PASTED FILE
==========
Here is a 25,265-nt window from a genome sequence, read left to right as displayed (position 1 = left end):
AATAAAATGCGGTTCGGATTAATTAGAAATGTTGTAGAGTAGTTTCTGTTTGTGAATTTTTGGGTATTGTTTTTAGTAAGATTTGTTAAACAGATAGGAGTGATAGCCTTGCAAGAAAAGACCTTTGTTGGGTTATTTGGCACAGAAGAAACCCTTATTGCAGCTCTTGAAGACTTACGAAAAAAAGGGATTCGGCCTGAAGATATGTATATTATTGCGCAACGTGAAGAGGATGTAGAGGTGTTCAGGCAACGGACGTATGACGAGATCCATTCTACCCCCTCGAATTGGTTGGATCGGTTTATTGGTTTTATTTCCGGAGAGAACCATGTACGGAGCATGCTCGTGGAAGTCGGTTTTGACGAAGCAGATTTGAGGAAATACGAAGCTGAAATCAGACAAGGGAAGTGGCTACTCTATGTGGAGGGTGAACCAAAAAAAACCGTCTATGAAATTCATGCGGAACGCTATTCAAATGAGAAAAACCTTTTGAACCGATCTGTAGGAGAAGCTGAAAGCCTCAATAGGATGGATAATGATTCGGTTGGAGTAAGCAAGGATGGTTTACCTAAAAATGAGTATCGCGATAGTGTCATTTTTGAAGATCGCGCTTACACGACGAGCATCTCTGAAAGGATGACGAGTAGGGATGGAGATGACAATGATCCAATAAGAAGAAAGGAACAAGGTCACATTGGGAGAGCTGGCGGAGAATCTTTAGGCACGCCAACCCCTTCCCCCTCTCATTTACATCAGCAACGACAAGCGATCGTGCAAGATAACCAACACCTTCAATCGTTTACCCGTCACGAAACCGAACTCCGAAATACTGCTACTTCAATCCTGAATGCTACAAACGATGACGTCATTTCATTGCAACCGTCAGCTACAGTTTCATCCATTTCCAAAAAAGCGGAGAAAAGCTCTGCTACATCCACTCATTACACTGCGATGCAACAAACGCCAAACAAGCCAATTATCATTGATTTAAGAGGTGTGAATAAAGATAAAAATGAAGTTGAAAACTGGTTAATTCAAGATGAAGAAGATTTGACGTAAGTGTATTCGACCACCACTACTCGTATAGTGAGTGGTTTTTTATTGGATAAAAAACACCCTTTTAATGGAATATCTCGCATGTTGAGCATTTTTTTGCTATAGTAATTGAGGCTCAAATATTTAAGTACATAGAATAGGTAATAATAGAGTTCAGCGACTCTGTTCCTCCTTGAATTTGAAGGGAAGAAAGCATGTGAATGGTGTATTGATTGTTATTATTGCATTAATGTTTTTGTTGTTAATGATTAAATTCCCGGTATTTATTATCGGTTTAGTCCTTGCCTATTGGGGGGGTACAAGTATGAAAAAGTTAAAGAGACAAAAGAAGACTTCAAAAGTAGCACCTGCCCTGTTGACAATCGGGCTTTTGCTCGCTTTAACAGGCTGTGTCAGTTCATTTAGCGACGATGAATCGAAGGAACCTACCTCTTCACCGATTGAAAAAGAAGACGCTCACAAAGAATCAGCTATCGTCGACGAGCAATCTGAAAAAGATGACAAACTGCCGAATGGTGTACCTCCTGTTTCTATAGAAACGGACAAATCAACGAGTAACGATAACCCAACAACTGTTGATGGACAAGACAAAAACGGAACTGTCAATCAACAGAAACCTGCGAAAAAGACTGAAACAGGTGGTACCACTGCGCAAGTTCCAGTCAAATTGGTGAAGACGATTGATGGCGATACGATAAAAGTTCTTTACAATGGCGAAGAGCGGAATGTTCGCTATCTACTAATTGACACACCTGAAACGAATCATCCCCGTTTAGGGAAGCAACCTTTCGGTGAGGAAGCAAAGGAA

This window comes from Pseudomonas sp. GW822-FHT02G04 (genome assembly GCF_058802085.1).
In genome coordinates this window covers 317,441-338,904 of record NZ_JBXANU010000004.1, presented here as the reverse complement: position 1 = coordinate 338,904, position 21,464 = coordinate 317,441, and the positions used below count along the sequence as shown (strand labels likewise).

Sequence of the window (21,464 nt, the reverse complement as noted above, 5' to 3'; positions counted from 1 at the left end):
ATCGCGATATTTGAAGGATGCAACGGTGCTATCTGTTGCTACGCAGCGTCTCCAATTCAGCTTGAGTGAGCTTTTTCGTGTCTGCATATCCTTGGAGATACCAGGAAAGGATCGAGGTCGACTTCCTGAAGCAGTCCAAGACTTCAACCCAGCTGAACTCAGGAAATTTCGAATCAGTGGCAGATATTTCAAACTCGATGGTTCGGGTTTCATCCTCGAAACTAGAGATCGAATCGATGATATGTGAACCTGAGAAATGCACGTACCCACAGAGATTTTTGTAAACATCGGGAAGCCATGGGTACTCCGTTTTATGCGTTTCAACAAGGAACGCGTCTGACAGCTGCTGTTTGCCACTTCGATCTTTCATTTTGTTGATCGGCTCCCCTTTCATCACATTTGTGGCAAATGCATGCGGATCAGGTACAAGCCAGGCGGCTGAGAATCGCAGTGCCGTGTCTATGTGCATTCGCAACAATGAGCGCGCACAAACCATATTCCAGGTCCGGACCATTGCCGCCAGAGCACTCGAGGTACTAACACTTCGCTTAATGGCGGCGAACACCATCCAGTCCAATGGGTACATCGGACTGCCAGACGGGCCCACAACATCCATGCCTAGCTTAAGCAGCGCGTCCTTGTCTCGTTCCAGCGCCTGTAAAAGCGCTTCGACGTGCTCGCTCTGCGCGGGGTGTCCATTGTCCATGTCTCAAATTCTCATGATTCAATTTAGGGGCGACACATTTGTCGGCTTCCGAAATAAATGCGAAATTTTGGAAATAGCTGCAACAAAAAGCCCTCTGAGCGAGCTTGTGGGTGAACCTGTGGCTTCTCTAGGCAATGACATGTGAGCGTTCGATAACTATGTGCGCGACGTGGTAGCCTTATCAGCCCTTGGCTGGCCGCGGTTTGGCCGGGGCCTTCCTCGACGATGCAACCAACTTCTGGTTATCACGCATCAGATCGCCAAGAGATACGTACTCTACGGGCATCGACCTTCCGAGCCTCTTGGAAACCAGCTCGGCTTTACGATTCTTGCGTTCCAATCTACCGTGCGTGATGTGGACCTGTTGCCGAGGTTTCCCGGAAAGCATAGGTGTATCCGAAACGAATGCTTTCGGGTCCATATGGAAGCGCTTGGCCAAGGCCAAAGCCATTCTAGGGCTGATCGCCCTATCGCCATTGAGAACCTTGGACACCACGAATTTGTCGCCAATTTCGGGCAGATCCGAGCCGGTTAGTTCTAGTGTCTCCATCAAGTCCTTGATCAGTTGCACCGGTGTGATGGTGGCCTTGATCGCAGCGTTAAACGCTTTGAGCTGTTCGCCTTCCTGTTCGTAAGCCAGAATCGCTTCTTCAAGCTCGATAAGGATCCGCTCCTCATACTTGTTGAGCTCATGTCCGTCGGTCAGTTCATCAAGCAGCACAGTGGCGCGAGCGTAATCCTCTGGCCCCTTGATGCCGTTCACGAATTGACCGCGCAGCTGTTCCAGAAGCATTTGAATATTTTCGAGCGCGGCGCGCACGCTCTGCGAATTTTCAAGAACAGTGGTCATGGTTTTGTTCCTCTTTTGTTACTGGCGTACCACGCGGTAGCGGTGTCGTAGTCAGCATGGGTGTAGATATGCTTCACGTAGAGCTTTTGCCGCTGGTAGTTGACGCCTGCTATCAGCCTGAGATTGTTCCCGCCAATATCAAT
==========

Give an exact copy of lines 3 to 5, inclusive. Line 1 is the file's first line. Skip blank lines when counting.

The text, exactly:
This window comes from Pseudomonas sp. GW822-FHT02G04 (genome assembly GCF_058802085.1).
In genome coordinates this window covers 317,441-338,904 of record NZ_JBXANU010000004.1, presented here as the reverse complement: position 1 = coordinate 338,904, position 21,464 = coordinate 317,441, and the positions used below count along the sequence as shown (strand labels likewise).

Sequence of the window (21,464 nt, the reverse complement as noted above, 5' to 3'; positions counted from 1 at the left end):